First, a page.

Rafter RomanceRafter Romance is an American 1933 pre-Code romantic comedy film directed by William A. Seiter and released by RKO Radio Pictures. The film, which was based on the 1932 novel of the same name by John Wells, stars Ginger Rogers, Norman Foster and George Sidney, and features Robert Benchley, Laura Hope Crews and Guinn Williams.
PlotMary Carroll (Ginger Rogers) is a young woman from upstate who came to New York City to find a job and a career, but whose money has almost run out. Both she and Jack Bacon (Norman Foster), an aspiring artist who lives in the same Greenwich Village building, are behind on their rent and their landlord, Max Eckbaum (George Sidney), a good-natured soul who nevertheless has expenses to meet, comes up with a solution: Move Mary into Jack's loft and have them share the apartment on a shift basis. They would never see each other or know who the other is, since Jack is out all night and sleeps during the day, and Mary is taking a job selling refrigerators by telephone, which keeps her out all day.
However, both manage to get a very bad impression of each other after realizing the other is of the opposite sex from articles of clothing lying about. A series of misunderstandings leads to a series of pranks aimed at each other: Jack places a bucket in the shower, and when Mary goes in it falls on her head. Then she places Jack's suit in the shower, so that it gets wet. In retaliation, he saws Mary's bed in half so that it would come apart when she sits on it.
The situation gets complicated when the couple accidentally meet outside their apartment and, not knowing who the other is, begin to fall in love. Matters get worse when Mary's boss, lecherous H. Harrington Hubbell (Robert Benchley), tries to invite her out for dinner, while Jack's would-be "patron", a lonely, libidinous, rich older woman, Elise Peabody Willington Smythe (Laura Hope Crews), tries to maintain her monopoly over Jack.
When Jack accompanies Mary to a company picnic, they slip away from the group together and miss the bus back to town, forcing them to take a taxi. When they arrive at Jack's home, Mary realizes that Jack is her roommate. Trying to allay what he assumes are her suspicions about the arrangement, and unaware Mary is the person with whom he has been sharing the attic loft, Jack strongly denounces his co-tenant to her until the landlord comes and explains all.
Elise and Hubbell also arrive at the apartment, where Elise tries to bribe Mary, while a protective cabdriver, Fritzie (Guinn Williams), punches Hubbell, mistaking him for Jack. Realizing his mistake, Fritzie then goes to his cab where Jack is pleading with Mary. Fritzie is about to punch Jack when Mary intervenes, and the cab drives off with Jack and Mary kissing in the backseat. Asked if they will get married, the landlord says, "I arranged it."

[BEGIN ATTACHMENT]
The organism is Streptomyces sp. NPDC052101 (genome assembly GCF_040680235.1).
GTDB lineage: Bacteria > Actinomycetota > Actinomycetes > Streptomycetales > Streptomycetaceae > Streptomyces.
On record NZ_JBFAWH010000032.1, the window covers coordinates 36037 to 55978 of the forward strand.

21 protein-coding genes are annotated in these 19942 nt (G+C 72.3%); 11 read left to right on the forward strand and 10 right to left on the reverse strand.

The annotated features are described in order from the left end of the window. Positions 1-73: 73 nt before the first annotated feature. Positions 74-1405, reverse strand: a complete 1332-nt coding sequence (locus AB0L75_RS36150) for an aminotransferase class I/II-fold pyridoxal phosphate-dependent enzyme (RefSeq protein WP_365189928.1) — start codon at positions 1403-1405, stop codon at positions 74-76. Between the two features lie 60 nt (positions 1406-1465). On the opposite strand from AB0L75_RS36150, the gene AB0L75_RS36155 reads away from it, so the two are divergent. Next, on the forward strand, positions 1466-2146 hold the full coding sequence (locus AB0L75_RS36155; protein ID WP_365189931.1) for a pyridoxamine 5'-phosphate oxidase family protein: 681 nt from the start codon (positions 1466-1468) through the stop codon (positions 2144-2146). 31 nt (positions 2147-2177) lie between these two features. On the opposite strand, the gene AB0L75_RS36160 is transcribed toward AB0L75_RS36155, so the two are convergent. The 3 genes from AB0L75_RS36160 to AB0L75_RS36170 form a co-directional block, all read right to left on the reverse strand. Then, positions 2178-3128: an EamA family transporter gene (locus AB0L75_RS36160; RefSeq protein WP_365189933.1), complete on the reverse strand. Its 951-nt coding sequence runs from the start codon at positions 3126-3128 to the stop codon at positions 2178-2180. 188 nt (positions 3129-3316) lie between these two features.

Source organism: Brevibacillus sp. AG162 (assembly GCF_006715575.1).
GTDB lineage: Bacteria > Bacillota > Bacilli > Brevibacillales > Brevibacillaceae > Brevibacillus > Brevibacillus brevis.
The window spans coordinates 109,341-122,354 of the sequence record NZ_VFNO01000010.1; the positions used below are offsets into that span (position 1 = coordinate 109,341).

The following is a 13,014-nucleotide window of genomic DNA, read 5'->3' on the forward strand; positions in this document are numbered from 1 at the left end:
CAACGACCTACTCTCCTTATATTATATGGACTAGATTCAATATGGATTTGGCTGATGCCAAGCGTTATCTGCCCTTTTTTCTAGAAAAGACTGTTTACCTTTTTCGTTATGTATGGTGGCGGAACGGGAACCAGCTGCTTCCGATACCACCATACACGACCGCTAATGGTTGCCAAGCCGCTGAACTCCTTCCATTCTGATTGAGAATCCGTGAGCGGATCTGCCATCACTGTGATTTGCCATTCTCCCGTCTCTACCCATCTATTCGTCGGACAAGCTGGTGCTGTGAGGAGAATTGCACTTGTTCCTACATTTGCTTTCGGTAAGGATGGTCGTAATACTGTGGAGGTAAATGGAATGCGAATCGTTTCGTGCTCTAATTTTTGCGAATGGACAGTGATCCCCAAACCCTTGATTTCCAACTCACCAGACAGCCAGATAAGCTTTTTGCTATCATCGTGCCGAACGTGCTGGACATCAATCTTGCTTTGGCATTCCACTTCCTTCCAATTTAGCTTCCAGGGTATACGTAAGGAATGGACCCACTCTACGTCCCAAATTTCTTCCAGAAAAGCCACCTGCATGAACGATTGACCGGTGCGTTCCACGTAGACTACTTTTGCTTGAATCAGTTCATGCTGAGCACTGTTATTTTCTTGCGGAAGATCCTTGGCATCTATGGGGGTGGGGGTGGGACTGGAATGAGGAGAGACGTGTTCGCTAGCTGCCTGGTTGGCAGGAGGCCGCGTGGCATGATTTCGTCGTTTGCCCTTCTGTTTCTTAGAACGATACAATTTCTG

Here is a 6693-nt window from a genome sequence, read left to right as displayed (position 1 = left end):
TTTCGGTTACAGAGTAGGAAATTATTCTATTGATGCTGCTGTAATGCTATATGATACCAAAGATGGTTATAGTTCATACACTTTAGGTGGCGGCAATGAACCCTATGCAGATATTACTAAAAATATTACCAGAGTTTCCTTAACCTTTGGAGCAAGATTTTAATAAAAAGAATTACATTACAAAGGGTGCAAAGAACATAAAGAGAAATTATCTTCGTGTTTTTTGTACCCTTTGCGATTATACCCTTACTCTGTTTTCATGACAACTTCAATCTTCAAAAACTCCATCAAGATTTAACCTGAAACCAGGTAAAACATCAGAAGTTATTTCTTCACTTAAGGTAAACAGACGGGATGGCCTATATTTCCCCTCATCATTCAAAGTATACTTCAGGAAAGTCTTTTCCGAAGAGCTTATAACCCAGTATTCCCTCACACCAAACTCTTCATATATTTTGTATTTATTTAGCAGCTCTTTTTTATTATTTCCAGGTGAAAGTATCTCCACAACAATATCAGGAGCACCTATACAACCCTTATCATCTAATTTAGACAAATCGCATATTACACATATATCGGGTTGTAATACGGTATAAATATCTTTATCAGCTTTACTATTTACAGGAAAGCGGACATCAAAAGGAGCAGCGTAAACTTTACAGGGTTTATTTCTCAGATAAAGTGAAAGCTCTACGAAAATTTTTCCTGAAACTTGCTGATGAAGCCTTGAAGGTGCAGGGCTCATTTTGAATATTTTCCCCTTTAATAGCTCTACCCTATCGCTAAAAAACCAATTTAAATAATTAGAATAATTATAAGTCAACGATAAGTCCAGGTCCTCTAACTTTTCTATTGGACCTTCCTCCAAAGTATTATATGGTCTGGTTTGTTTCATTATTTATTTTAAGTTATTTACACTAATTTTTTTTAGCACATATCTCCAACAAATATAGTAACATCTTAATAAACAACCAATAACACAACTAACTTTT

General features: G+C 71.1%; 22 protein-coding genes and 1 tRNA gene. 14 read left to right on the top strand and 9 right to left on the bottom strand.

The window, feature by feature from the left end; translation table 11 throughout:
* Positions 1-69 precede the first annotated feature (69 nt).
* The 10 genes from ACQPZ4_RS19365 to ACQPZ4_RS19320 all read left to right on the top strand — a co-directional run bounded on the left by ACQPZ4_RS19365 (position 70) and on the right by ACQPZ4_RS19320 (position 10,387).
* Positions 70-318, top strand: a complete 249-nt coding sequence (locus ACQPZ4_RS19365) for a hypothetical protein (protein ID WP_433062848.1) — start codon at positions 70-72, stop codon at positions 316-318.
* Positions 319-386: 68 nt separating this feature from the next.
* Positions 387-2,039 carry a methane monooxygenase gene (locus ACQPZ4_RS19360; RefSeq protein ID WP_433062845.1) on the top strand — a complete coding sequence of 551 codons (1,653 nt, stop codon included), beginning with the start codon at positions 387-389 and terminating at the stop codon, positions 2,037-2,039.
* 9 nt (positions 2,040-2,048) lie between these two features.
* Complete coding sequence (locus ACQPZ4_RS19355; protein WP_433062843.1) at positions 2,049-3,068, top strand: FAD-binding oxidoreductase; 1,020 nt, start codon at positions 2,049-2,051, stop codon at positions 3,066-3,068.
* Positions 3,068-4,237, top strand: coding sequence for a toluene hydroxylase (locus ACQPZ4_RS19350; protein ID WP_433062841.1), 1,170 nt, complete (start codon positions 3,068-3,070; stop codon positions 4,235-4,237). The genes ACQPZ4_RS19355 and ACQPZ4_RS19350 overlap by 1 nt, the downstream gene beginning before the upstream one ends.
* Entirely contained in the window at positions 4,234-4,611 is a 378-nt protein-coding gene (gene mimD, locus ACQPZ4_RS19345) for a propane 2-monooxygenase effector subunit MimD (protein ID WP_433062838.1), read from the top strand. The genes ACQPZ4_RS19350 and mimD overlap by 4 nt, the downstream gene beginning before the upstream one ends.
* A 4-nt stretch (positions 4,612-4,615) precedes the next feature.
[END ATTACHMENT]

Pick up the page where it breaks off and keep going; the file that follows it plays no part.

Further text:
ProductionProduction on Rafter Romance began in mid-June 1933. RKO initially announced that Joel McCrea and Dorothy Jordan would star in the film, and then paired Lew Ayres with Ginger Rogers, before casting Norman Foster as the male lead. Foster and Rogers had been teamed before on Young Man of Manhattan in 1930, and also made Professional Sweetheart together later in 1933.
Four years after the release of Rafter Romance, producer Merian C. Cooper re-made it as Living on Love, with James Dunn and Whitney Bourne, also for RKO. The plots of other films, including the German film Ich bei Tag und du bei Nacht (1932), the French film A Moi le jour, à toi nuit (1932) and the British Early to Bed (1933) have similarities to Rafter Romance, but are actually based on a completely separate screenplay by Robert Liebmann and János Székely.
Merian C. Cooper accused RKO of not paying him all the money contractually due for the films he produced in the 1930s. A settlement was reached in 1946, giving Cooper complete ownership of six RKO titles:
According to an interview with a retired RKO executive, Cooper withdrew the films, only allowing them to be shown on television in 1955-1956 in New York City. In 2007 the films were shown at the Film Forum in New York, and Turner Classic Movies, which had acquired the rights to the six films after extensive legal negotiations, broadcast them, their first full public exhibition in over 70 years. TCM, in association with the Library of Congress and the Brigham Young University Motion Picture Archive, had searched many film archives throughout the world to find copies of the films in order to create new 35mm prints.